FPSO Marechal Duque de Caxias; Source: Petrobras

FPSO comes to Brazilian waters and heads for Petrobras’ third largest oil field

Brazilian state-owned oil and gas giant Petrobras has welcomed the arrival of a floating production, storage, and offloading (FPSO) vessel, which set off from China to Brazilian shores. This FPSO is making its way toward the firm’s third-largest oil field in the Santos Basin where it will be deployed off the coast of Brazil.

FPSO Marechal Duque de Caxias; Source: Petrobras

Following its naming ceremony on January 17, 2024, the FPSO Marechal Duque de Caxias left the shipyard in Yantai, China, in February and stopped in Mauritius, Africa, to change crew and move cargo. According to Petrobras, the FPSO unit has arrived in Brazil.

The vessel is expected to undergo commissioning procedures and final tests of production equipment before it starts operations at the Mero field in the pre-salt Santos Basin, which is part of the Libra production sharing contract, operated by Petrobras (38.6%), in partnership with Shell Brasil (19.3%), TotalEnergies (19.3%), CNPC (9.65%), CNOOC (9.65%) and Pré-Sal Petróleo SA – PPSA (3.5%).

With the capacity to produce up to 180,000 barrels of oil daily and compress up to 12 million cubic meters of gas, the FPSO Marechal Duque de Caxias will enter into operation in the second half of this year and is part of Mero’s third definitive production system, Mero-3, that is anticipated to boost the field’s installed production capacity to 590,000 barrels of oil per day.

Mero, the third largest field in Brazil after Tupi and Búzios, is home to three FPSOs: Pioneiro de LibraGuanabara, and Sepetiba. The last one was recently put into production mode. The remaining additional development phases of 180,000 b/d each, Mero-3 and Mero-4, are currently under construction, with start-ups expected by 2025.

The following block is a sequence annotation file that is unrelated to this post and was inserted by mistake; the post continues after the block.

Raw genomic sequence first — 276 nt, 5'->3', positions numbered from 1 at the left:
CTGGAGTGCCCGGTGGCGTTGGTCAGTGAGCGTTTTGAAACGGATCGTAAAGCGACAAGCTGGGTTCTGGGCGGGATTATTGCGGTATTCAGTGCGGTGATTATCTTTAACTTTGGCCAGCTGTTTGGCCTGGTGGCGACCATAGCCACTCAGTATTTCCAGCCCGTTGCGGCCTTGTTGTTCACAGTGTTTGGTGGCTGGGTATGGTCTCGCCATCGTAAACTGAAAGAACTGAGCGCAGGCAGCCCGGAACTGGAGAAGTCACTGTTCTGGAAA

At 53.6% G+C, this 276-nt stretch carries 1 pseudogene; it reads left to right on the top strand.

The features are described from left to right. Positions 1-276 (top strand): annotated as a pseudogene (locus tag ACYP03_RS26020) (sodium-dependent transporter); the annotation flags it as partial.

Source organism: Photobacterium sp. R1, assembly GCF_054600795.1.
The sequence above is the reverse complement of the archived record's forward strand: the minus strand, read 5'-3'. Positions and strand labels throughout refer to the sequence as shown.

The FPSO Marechal Duque de Caxias is envisioned to provide for the interconnection of 15 wells, out of which eight are oil producers and seven are water and gas injectors, through a subsea infrastructure made up of 80 km of rigid production and injection pipelines, 47 km of flexible service pipelines and 44 km of control umbilicals.

Evamar José dos Santos, PPSA’s Director of Contract Management, commented: “Last year, Mero was the Union’s main oil producer, producing 11.1 of the 17 million barrels to which the Union was entitled. With the arrival of another unit, the Union’s production grows, which translates into more benefits for society.”

Petrobras intends to implement the HISEP technology in Mero’s third definitive production system from 2028, separating oil and gas at the bottom of the ocean and reinjecting CO2-rich gas. The FPSO Marechal Duque de Caxias is equipped with technologies to curb emissions, such as carbon capture, utilization, and storage (CCUS), enabling gas rich in CO2 to be reinjected into the reservoir.

The Brazilian giant plans to start up 14 FPSOs from 2024 to 2028 in line with its Strategic Plan 2024-2028‘ showcasing the firm’s intention to spend $102 billion over the next five years, with $11.5 billion earmarked for projects propelling its decarbonization journey forward.

To turn its plans into reality, Petrobras recently confirmed a final investment decision (FID) for the second development phase of the Atapu and Sépia fields. The company also hired Seatrium on two contracts, valued at approximately S$11 billion ($8.15 billion), to construct the FPSOs P-84 and P-85.

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The FPSO duo will be deployed at the two fields in the eastern part of the Santos Basin, approximately 200 kilometers offshore of Rio de Janeiro in Brazil.